Until recently, the Yaquina Bay Lighthouse didn't get much respect. Built in 1871 on a pine-covered bluff at the mouth of Yaquina Bay, it only served briefly before it was replaced by a nearby lighthouse built on rocky Yaquina Head, a few miles to the north. The Yaquina Bay Lighthouse was decommissioned in 1874, just three years after it was built, and over the next century, fell into disrepair and tales of hauntings.
In the 1970s, local Newport residents banded together to restore the lighthouse, and open it to the public. Today, this mission is still carried forward by the Yaquina Lights organization. Their joint stewardship of the structure with Oregon State Parks makes it a unique gem on the Oregon Coast. It is Oregon's oldest lighthouse.
The structure is in stunning condition - largely a reflection of the efforts made by volunteers to save it from ruin. The white, wood clapboard exterior is unusual for West Coast lighthouses, and the distinctive red light tower is located immediately above the living quarters, another unique design. The lighthouse continues to operate as a private beacon for ships entering Yaquina Bay.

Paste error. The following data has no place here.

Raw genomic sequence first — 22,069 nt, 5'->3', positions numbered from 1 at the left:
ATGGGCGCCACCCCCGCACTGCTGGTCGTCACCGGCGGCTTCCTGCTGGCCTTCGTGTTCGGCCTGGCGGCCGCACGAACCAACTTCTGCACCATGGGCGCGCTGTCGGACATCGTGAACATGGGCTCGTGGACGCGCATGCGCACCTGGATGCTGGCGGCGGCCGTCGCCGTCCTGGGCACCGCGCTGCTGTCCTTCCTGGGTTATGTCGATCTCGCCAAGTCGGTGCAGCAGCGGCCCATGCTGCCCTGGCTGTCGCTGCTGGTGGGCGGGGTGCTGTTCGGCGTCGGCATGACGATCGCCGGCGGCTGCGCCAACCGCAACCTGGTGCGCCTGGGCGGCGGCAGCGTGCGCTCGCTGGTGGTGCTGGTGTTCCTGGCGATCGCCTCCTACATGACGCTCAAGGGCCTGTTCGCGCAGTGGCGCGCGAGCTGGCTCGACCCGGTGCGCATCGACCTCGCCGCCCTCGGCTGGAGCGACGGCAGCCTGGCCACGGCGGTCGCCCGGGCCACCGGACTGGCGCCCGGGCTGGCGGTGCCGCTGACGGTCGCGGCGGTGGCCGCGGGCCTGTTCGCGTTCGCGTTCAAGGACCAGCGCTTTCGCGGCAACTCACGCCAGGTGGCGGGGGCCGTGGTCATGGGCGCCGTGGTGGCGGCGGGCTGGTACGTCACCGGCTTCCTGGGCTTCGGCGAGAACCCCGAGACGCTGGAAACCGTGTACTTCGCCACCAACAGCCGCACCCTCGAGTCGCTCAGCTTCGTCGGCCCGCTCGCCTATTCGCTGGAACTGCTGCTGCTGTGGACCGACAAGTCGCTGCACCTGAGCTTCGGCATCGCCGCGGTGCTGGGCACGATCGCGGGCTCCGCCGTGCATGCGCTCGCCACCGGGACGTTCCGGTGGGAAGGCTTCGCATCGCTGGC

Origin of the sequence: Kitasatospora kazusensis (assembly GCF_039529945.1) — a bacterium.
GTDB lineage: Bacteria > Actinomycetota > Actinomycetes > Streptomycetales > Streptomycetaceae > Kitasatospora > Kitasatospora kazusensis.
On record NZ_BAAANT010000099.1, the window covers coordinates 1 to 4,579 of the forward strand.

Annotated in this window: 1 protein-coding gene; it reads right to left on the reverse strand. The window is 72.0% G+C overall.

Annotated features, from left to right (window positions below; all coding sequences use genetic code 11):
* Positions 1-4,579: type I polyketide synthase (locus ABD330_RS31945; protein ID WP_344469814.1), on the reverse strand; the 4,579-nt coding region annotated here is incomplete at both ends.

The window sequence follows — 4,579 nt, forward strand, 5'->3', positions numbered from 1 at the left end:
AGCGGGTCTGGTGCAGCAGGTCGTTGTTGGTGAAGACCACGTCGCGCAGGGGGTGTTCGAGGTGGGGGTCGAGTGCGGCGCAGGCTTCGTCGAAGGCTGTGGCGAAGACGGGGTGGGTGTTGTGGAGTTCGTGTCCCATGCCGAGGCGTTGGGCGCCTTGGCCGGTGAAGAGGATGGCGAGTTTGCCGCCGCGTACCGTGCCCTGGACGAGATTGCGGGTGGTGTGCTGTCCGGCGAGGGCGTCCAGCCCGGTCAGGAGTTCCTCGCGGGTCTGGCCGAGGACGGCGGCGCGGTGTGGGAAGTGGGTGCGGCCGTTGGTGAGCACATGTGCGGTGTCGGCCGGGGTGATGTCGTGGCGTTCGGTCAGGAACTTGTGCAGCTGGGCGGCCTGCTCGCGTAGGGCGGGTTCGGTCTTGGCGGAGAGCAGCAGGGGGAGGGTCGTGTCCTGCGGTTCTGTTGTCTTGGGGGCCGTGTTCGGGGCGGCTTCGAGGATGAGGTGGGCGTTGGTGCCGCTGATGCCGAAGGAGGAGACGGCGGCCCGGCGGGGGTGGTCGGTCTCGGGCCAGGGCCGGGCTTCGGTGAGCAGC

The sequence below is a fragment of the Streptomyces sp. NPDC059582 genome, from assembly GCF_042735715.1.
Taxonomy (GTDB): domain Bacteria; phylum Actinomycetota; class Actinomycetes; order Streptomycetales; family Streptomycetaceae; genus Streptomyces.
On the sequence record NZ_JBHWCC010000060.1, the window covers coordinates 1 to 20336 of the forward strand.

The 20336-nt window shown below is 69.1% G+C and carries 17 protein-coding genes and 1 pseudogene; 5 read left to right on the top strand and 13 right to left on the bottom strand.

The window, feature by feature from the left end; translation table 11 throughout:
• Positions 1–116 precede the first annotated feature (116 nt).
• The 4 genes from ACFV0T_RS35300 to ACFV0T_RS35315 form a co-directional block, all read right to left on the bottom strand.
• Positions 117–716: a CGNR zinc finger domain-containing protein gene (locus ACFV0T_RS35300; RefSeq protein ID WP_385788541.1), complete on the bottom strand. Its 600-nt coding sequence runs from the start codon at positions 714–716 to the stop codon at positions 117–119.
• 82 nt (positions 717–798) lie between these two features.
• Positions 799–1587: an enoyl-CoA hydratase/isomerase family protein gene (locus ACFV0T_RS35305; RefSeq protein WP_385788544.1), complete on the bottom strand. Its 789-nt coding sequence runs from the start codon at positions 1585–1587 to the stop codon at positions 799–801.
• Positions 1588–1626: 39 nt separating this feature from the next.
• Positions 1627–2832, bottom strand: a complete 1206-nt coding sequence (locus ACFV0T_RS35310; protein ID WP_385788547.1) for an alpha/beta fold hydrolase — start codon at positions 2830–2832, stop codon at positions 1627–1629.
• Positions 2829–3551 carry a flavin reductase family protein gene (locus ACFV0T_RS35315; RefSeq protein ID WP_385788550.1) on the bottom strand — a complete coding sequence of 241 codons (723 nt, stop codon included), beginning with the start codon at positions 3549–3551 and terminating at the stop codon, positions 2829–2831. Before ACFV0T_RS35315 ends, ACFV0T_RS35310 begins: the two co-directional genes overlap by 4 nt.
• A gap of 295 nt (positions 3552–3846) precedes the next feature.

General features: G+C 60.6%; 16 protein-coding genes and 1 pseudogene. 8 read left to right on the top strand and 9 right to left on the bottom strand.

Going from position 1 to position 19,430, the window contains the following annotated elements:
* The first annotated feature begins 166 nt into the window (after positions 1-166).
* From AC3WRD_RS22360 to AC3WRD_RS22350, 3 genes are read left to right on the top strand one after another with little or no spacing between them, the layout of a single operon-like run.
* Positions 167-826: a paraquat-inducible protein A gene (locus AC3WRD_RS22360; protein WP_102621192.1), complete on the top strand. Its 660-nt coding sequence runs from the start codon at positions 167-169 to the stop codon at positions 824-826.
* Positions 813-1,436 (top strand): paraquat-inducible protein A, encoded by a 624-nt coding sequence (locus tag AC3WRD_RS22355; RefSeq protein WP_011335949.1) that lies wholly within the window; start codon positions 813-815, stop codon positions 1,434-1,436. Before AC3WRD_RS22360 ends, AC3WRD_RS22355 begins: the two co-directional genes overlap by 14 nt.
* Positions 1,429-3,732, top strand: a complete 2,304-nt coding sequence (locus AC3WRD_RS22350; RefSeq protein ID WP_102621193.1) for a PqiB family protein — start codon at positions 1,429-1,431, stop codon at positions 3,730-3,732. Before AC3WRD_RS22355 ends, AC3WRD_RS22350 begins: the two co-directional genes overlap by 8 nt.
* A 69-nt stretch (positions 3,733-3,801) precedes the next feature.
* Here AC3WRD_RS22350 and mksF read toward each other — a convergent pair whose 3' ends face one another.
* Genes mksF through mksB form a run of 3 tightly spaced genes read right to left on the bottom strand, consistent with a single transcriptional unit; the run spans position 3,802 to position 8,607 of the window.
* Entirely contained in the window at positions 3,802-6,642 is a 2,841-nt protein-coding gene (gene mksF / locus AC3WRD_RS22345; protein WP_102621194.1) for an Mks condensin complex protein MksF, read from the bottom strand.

The lighthouse grounds are now contained in Yaquina Bay State Park, which includes the lighthouse, surrounding bluff and adjacent dunes and beaches along the north side of the Yaquina River bar. The bluff is also home to the spectacular Yaquina Bay Bridge, and there are several viewpoints in the park that capture this lovely 1930s span.
Your tour of Yaquina Bay Lighthouse should allow for 1-2 hours, and could include a picnic on the park grounds, which include tables, play areas and restrooms. The park also has access to ocean beaches. The lighthouse and park are located at the north end of the Yaquina Bay Bridge, on U.S. Highway 101 in the City of Newport. A loop drive through the park connects to Elizabeth Street on the north. Parking is available at many spots along the loop.
There are many activities for visitors to the Newport area, including visits to the Oregon Coast Aquarium, Historic Newport Bayfront, Yaquina Head and many other attractions along the central Oregon Coast. See the links page for more information on these activities.
The Oregon Coast is famous for its foul weather, and you should always be prepared for cool, wet conditions. In the winter, Pacific storms make for a spectacular display (when viewed from a cozy window, that is...), with cool, calm weather between fronts. In the fall and spring, the weather is often at its best, with mild temperatures and regular periods of sunny, mild weather.
However, summer often brings cold, foggy weather along the coastline, with summer heat just a few miles inland from the beaches. Sweaters and sweatshirts are always in season on the Oregon Coast! Fortunately, shops up and down the coast are always stocked with warm outerwear for unsuspecting tourists.
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Unless otherwise credited, photos on this site are ©Tom Kloster 2001, and may not be used without permission